Monday, May 07, 2007

The Kid

It's been a while, so, here's another picture of the kid:

Tuesday, May 01, 2007

The Best Show on TV, Part 7

The Best Show On TV

"The Office" (NBC) -- 2/9/2006 - 4/2/2006
"Huff" (Showtime) -- 4/2/06 - 8/26/2006
"Big Brother" (CBS) -- 8/26/06 - 10/4/2006
"South Park" (Comedy Central) -- 10/4/2006 - 11/30/2006
"The Office" (NBC) -- 11/30/2006 - 1/14/2007
"24" (FOX) -- 1/14/2007 - 4/5/2007
"30 Rock" (NBC) -- 4/5/2007 - present

[note: this was written weeks ago; I'm just now getting around to putting it up. Sorry. Since I wrote it, rumors have surfaced that Alec Baldwin wants off the show. This would be bad. Keep your fingers crossed]

I can't say enough about "30 Rock," so I won't say any more except to say that "24" had best watch its back.

-- Me, 1/19/2007

And so it comes to be that "30 Rock" -- much like John Cena at WrestleMania 21 -- wins a rather decisive victory over a very worthy champion. "24" hasn't really gotten any worse, but, last Thursday, as I was starting my second viewing of the "Fireworks" episode of "30 Rock" three seconds after I watched it the first time (while Monday's "24" still sat on the TiVo, anticipated but as-yet-unwatched), I thought to myself, "Ladies and gentlemen, we've got ourselves a new The Best Show On TV."

(and that's how this whole thing works, by the way. There's no plan, no rules; you just know when you know)

"30 Rock" is, as you are no doubt aware, set behind the scenes at NBC's "The Girlie Show," a fictionalized version of "Saturday Night Live." If one had to name the show's principals, they would be Liz Lemon (Tina Fey), "The Girlie Show"'s head writer; Jack Donaghy (Alec Baldwin), the NBC executive who oversees the show (among other things), and Tracy Jordan (Tracy Morgan), the erratic, floundering movie star foisted upon the show by Donaghy.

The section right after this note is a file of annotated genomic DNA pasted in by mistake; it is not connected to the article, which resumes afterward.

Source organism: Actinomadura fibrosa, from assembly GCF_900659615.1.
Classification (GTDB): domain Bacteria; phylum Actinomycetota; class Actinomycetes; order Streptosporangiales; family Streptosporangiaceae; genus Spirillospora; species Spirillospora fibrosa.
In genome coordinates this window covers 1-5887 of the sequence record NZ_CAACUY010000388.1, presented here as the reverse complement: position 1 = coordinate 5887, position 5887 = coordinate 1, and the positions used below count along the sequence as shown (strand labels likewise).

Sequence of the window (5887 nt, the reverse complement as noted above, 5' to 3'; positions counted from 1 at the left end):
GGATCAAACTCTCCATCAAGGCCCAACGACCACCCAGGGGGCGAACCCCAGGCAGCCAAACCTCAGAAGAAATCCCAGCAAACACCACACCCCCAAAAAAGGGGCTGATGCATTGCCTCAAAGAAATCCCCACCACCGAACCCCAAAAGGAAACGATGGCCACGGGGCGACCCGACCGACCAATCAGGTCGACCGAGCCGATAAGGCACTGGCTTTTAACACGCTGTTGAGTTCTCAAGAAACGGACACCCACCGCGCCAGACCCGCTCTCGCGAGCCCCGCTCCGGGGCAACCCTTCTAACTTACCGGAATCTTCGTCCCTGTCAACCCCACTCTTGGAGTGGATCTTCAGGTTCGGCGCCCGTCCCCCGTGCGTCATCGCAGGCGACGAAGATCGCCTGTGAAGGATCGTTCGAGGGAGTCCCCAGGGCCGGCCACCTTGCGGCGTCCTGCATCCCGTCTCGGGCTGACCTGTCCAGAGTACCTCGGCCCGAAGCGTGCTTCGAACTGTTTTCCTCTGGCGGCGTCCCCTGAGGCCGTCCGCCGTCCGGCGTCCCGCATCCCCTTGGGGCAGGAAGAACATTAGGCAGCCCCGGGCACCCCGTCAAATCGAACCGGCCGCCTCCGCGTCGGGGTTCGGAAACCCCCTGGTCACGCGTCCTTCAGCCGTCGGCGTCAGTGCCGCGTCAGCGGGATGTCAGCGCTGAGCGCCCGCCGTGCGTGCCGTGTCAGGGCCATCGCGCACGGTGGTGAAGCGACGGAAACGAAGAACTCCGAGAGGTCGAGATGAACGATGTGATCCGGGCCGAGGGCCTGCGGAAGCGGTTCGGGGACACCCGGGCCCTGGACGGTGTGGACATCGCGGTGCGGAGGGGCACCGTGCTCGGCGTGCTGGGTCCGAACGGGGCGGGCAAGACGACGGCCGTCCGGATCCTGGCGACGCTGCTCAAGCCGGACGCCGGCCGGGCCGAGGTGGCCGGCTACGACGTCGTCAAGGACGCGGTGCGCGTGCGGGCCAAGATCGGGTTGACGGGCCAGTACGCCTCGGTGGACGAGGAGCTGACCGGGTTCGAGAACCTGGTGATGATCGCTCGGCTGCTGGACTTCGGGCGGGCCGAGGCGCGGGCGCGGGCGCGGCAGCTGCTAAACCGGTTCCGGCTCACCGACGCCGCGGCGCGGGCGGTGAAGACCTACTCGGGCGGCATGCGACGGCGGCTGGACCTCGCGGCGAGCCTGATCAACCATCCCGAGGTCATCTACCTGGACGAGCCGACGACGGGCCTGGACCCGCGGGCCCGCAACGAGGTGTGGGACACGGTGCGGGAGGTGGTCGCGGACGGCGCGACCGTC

Most reviews of "30 Rock" focus mainly on Alec Baldwin, and rightly so; he's finally showing the rest of the world (or, to be more accurate, the criminally small portion of the rest of the world that tunes in to "30 Rock" every week) what those of us who have enjoyed his work as SNL host already knew: he's an unbelievable comedic genius. For years I was convinced that television would never (and could never!) produce a supporting actor on a comedy who could even hope to be in the same league as "Frasier"'s David Hyde Pierce; I was wrong.

If there was no other reason to watch "30 Rock," Alec Baldwin would be reason enough. Watching him perform comedy is like watching Johan Santana pitch, or Yo-Yo Ma play the cello, or Rosie O'Donnell be sanctimonious; you know you're watching the world's best at the top of his game. And what's more, Fey and the rest of the "30 Rock" writing staff have seen to it that Donaghy's character, which could easily have been nothing more than a preening stuffed-shirt corporate wet blanket to Liz Lemon's creative aspirations, in fact brings a great deal to the table. Most notably, he's competent, and actually good at his job. Not always, but usually. He's like the football coach who frustrates you occasionally, calls the wrong play once in a great while, but genuinely cares about the success of his team and the lives of his players as much, if not more, than he cares about advancing his own career and taking all the credit for himself. More Bill Cowher than Bill Parcells, to complete the analogy.